In lieu of or in addition to any other sanction, the judge shall require the party or the attorney representing him or both to pay the reasonable expenses incurred because of any noncompliance with this rule, including attorney's fees, unless the judge finds that the noncompliance was substantially justified or that other circumstances make an award of expenses unjust.
Fed.R.Civ.P. 16(f) (emphasis added).
It is clear from the language and the context in which this amendment to the Rule was enacted that neither contumacious attitude nor chronic failure is a necessary threshold to the imposition of sanctions. The intent is to impose the sanction where the fault lies. It is not necessary that the party or the party's lawyer be in violation of a court order as required for the application of Rule 37(b)(1), Federal Rules of Civil Procedure. Both the text and the Notes of the Advisory Committee make clear that concerns about burdens on the court are to receive no less attention than concerns about burdens on opposing parties.
While the sanctions imposed in this case occurred shortly before the adoption of the 1983 amendments to Rule 16, the spirit and purpose of those amendments have always been within the inherent power of the courts to manage their affairs as an independent constitutional branch of government. See Roadway Express, Inc. v. Piper, 447 U.S. 752, 764-67, 100 S.Ct. 2455, 2463-65, 65 L.Ed.2d 488 (1980); Link v. Wabash Railroad Co., 370 U.S. 626, 82 S.Ct. 1386, 8 L.Ed.2d 734 (1962). Piper held that the court must find bad faith before the sanction of dismissal could be imposed. However, Piper was decided before the amendments to Rule 16 and the sanction imposed was much harsher than the fine imposed here. We therefore examine the issue of abuse of discretion in light not only of the historic powers of the court but in light of these amendments to Rule 16 as well.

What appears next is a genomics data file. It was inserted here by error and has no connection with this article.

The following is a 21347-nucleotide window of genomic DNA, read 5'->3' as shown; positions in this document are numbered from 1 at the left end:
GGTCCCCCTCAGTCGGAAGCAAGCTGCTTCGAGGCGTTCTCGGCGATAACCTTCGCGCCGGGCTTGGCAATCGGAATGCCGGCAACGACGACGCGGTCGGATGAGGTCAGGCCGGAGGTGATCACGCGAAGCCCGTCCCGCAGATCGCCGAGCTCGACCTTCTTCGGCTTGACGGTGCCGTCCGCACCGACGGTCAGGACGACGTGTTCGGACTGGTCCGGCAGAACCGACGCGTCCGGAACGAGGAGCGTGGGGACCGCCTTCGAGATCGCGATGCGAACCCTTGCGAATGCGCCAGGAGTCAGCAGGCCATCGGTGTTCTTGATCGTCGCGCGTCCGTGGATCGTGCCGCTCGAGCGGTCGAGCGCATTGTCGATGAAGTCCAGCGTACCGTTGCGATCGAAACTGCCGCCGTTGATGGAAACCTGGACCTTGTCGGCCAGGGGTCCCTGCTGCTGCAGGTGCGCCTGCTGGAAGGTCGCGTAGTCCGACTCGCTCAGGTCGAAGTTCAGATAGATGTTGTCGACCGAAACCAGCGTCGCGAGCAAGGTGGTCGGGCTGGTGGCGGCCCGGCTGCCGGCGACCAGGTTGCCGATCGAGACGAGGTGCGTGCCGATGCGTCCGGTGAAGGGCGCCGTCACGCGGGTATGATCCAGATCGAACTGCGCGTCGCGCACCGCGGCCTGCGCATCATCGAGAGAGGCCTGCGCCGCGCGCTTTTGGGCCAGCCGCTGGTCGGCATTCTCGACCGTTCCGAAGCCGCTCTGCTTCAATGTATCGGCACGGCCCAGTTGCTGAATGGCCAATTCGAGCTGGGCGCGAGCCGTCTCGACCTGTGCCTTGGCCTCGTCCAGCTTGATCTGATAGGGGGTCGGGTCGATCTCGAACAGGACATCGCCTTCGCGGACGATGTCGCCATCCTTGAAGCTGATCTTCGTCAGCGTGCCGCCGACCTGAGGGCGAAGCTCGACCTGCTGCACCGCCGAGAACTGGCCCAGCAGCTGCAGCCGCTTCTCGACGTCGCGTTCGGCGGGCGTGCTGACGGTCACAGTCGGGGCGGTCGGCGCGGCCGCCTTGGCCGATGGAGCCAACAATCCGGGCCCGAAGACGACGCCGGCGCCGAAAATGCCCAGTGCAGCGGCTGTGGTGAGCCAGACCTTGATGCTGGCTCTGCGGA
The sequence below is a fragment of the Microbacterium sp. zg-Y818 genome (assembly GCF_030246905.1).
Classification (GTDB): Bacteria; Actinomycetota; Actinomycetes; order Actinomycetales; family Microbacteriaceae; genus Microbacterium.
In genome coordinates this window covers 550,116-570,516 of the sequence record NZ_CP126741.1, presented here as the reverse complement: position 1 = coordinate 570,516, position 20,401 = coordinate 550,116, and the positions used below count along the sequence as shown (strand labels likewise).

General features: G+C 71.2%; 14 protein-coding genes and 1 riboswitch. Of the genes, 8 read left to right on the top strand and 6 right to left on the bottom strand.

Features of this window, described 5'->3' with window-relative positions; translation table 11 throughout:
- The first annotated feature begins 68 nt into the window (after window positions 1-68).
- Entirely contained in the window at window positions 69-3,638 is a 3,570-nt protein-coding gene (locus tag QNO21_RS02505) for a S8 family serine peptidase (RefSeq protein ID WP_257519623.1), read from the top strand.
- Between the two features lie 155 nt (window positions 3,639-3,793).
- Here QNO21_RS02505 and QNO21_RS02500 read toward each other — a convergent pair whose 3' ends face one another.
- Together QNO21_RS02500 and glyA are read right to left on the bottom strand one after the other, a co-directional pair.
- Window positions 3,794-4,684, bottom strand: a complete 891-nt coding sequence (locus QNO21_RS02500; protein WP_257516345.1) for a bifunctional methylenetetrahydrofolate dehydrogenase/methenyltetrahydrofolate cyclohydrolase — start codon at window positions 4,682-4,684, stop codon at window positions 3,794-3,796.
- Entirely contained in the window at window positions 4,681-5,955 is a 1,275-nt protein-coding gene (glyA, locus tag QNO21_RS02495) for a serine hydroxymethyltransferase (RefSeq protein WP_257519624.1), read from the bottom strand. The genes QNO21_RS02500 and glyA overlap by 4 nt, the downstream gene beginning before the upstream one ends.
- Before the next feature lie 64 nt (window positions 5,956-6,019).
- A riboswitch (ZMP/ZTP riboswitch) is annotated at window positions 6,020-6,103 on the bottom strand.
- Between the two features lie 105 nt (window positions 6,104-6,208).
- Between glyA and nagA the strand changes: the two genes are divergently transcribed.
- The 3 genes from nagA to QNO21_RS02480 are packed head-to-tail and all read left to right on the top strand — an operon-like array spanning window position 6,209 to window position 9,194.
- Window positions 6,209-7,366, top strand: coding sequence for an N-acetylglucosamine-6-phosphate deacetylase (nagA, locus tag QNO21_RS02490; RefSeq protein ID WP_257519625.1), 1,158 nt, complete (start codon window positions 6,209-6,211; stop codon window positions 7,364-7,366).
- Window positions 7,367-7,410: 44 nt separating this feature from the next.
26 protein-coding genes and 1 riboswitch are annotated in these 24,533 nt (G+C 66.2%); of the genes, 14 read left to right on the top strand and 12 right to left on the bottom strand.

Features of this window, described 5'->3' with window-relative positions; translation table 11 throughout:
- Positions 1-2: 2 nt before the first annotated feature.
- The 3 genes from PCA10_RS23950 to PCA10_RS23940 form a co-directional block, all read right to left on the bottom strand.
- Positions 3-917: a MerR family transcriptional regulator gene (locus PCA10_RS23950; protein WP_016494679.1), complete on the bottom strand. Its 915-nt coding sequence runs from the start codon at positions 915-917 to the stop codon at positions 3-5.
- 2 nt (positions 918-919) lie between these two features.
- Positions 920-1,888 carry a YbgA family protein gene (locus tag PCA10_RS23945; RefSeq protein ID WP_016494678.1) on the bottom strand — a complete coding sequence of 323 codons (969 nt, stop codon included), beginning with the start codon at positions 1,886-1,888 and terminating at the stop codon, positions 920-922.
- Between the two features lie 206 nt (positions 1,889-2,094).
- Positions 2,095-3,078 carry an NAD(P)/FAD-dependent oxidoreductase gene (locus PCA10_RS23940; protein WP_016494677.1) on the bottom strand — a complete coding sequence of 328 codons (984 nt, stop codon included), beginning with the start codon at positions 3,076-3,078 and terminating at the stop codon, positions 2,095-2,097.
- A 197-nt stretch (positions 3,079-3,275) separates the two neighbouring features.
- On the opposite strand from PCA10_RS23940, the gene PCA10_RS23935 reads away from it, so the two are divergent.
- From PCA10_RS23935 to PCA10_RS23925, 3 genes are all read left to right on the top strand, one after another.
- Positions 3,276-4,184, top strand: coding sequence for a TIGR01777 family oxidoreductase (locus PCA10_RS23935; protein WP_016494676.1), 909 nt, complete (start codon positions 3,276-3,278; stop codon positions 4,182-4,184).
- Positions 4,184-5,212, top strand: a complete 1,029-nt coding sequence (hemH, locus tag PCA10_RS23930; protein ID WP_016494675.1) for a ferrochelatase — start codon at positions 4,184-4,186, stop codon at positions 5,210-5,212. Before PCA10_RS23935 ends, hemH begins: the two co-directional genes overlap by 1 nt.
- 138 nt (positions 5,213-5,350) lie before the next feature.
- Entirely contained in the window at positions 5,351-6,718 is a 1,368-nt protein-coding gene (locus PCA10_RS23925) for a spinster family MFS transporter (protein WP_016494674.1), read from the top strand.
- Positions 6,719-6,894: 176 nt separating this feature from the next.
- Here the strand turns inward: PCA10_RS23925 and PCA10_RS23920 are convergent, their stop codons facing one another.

The primary focus of amended Rule 16 is on the mechanics of pretrial conferences and scheduling. The purpose of Rule 16 is to insure early judicial intervention in the process of trial preparation and proper conduct of that entire process. When viewed in its broad remedial context, subsection (e) contemplates its application to all pretrial management orders. Certainly the sanctions concept contained in subsection (f) is a codification of the purpose to insist that the court, the lawyers and the parties abandon habits which unreasonably delay and otherwise interfere with the expeditious management of trial preparation. There is no reason, either in specific language or logic, for applying sanctions differently to pretrial matters other than the formal conferences defined and expanded in the 1983 amendments to Rule 16.
We are not dealing here with the historic concept of contempt. We are not dealing with the traditional award of attorney's fees as an adjunct of success in litigation. Nor are we dealing with the defiant refusal of an attorney or party to comply with some order of the court, such as discovery. Instead, we are dealing with the matter most critical to the court itself: management of its docket and avoidance of unnecessary burdens on the tax-supported courts, opposing parties or both. The primary purpose of sanctions in this context is to insure reasonable management requirements for case preparation. The secondary purpose is to compensate opposing parties for inconvenience and expense incurred because of any noncompliance with the reasonable management orders of the court. Of course the trial court has discretion to withhold the award of expenses, including reasonable attorney's fees, on an affirmative finding that the noncompliance was substantially justified or that other circumstances would make the award unjust.
Here, the court had set the case for trial. No one asserts that the parties and their attorneys did not have adequate notice in order to prepare for trial. The record reflects not contumaciousness, but a pattern of negligence. This negligence imposed on the court, on the day trial was scheduled, necessitated the cancelling of the jury trial and either wasting that jury time or trying to reschedule other matters to accommodate the unwarranted delay. As a sanction message to the lawyers involved, as well as to the bar generally, $175 imposed on each lawyer is certainly modest enough to fall well within the realm of the trial court's broad discretion.